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HBase >> mail # user >> Using HBase for Deduping


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Re: Using HBase for Deduping
Well,
Maybe its a lack of sleep, but this is what I found...
 checkAndPut

public boolean checkAndPut(byte[] row,
                           byte[] family,
                           byte[] qualifier,
                           byte[] value,
                           Put put)
                    throws IOException
Atomically checks if a row/family/qualifier value matches the expected value. If it does, it adds the put. If the passed value is null, the check is for the lack of column (ie: non-existance)

Specified by:
checkAndPut in interface HTableInterface
Parameters:
row - to check
family - column family to check
qualifier - column qualifier to check
value - the expected value
put - data to put if check succeeds
Returns:
true if the new put was executed, false otherwise
Throws:
IOException - e
Maybe I'm reading it wrong?

But hey! What do I know? Its Valentine's Day and I'm spending my evening answering questions sitting in my man cave instead of spending it with my wife.
Its no wonder I live in the perpetual dog house! :-P
On Feb 14, 2013, at 7:35 PM, Rahul Ravindran <[EMAIL PROTECTED]> wrote:

> Checkandput() does not work when the row does not exist, or am I missing something?
>
> Sent from my phone.Excuse the terseness.
>
> On Feb 14, 2013, at 5:33 PM, Michael Segel <[EMAIL PROTECTED]> wrote:
>
>> What constitutes a duplicate?
>>
>> An over simplification is to do a HTable.checkAndPut() where you do the put if the column doesn't exist.
>> Then if the row is inserted (TRUE) return value, you push the event.
>>
>> That will do what you want.
>>
>> At least at first blush.
>>
>>
>>
>> On Feb 14, 2013, at 3:24 PM, Viral Bajaria <[EMAIL PROTECTED]> wrote:
>>
>>> Given the size of the data (> 1B rows) and the frequency of job run (once
>>> per hour), I don't think your most optimal solution is to lookup HBase for
>>> every single event. You will benefit more by loading the HBase table
>>> directly in your MR job.
>>>
>>> In 1B rows, what's the cardinality ? Is it 100M UUID's ? 99% unique UUID's ?
>>>
>>> Also once you have done the unique, are you going to use the data again in
>>> some other way i.e. online serving of traffic or some other analysis ? Or
>>> this is just to compute some unique #'s ?
>>>
>>> It will be more helpful if you describe your final use case of the computed
>>> data too. Given the amount of back and forth, we can take it off list too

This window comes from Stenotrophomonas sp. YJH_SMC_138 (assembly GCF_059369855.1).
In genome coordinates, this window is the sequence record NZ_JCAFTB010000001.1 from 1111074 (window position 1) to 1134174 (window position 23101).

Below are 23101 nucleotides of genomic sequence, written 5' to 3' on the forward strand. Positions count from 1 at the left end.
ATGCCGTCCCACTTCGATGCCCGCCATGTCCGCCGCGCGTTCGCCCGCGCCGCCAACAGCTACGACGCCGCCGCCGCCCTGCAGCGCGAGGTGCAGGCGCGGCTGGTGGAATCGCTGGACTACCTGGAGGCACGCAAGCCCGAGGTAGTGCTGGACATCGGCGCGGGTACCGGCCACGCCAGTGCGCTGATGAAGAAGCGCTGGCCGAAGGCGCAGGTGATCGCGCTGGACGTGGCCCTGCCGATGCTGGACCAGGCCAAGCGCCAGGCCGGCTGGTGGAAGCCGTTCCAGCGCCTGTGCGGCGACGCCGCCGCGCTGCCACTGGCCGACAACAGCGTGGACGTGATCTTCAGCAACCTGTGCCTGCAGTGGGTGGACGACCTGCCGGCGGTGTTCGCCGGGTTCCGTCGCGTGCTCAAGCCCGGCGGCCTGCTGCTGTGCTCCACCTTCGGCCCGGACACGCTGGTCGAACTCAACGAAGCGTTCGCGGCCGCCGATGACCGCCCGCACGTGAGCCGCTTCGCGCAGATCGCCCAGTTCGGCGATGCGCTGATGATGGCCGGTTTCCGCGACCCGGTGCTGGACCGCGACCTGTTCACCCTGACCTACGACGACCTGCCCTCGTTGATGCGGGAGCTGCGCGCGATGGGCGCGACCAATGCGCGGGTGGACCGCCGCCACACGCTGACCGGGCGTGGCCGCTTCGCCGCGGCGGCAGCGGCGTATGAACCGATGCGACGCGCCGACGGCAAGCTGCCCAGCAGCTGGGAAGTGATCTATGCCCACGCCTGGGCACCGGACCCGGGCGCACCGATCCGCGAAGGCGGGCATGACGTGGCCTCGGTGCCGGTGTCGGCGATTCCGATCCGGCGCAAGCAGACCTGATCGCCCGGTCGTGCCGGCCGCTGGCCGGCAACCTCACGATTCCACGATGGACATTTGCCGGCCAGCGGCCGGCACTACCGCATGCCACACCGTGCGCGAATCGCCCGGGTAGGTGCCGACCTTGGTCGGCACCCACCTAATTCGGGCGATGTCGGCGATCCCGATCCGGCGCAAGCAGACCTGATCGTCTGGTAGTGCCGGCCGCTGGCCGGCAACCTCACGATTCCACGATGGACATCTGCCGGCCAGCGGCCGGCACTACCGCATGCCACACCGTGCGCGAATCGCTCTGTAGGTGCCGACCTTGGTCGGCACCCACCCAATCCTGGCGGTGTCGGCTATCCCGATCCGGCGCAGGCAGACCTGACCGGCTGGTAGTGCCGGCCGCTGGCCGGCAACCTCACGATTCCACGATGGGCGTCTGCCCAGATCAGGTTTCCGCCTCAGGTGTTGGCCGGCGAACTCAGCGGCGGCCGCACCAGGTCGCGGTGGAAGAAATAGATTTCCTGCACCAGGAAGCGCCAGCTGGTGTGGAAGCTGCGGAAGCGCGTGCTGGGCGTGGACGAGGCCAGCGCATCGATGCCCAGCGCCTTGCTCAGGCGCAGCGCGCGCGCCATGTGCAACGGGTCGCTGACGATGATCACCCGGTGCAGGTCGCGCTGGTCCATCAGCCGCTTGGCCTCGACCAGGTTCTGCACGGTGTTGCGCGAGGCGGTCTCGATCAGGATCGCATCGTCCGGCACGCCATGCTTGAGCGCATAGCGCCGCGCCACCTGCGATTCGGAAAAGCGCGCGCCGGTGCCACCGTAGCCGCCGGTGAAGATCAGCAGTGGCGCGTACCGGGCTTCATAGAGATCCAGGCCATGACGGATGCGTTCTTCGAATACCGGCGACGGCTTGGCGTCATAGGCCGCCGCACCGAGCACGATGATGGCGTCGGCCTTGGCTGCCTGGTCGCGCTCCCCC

>>> and summarize the conversation for the list.
>>>
>>> On Thu, Feb 14, 2013 at 1:07 PM, Rahul Ravindran <[EMAIL PROTECTED]> wrote:
>>>
>>>> We can't rely on the the assumption event dupes will not dupe outside an
>>>> hour boundary. So, your take is that, doing a lookup per event within the
>>>> MR job is going to be bad?
>>>>
>>>>
>>>> ________________________________
>>>> From: Viral Bajaria <[EMAIL PROTECTED]>
>>>> To: Rahul Ravindran <[EMAIL PROTECTED]>
>>>> Cc: "[EMAIL PROTECTED]" <[EMAIL PROTECTED]>
>>>> Sent: Thursday, February 14, 2013 12:48 PM
>>>> Subject: Re: Using HBase for Deduping
>>>>
>>>> You could do with a 2-pronged approach here i.e. some MR and some HBase
>>>> lookups. I don't think this is the best solution either given the # of
>>>> events you will get.
>>>>
>>>> FWIW, the solution below again relies on the assumption that if a event is
>>>> duped in the same hour it won't have a dupe outside of that hour boundary.
>>>> If it can have then you are better of with running a MR job with the
>>>> current hour + another 3 hours of data or an MR job with the current hour +
>>>> the HBase table as input to the job too (i.e. no HBase lookups, just read
>>>> the HFile directly) ?
>>>>
>>>> - Run a MR job which de-dupes events for the current hour i.e. only runs on
>>>> 1 hour worth of data.
>>>> - Mark records which you were not able to de-dupe in the current run
>>>> - For the records that you were not able to de-dupe, check against HBase
>>>> whether you saw that event in the past. If you did, you can drop the

Michael Segel  | (m) 312.755.9623

Segel and Associates
NEW: Monitor These Apps!
elasticsearch, apache solr, apache hbase, hadoop, redis, casssandra, amazon cloudwatch, mysql, memcached, apache kafka, apache zookeeper, apache storm, ubuntu, centOS, red hat, debian, puppet labs, java, senseiDB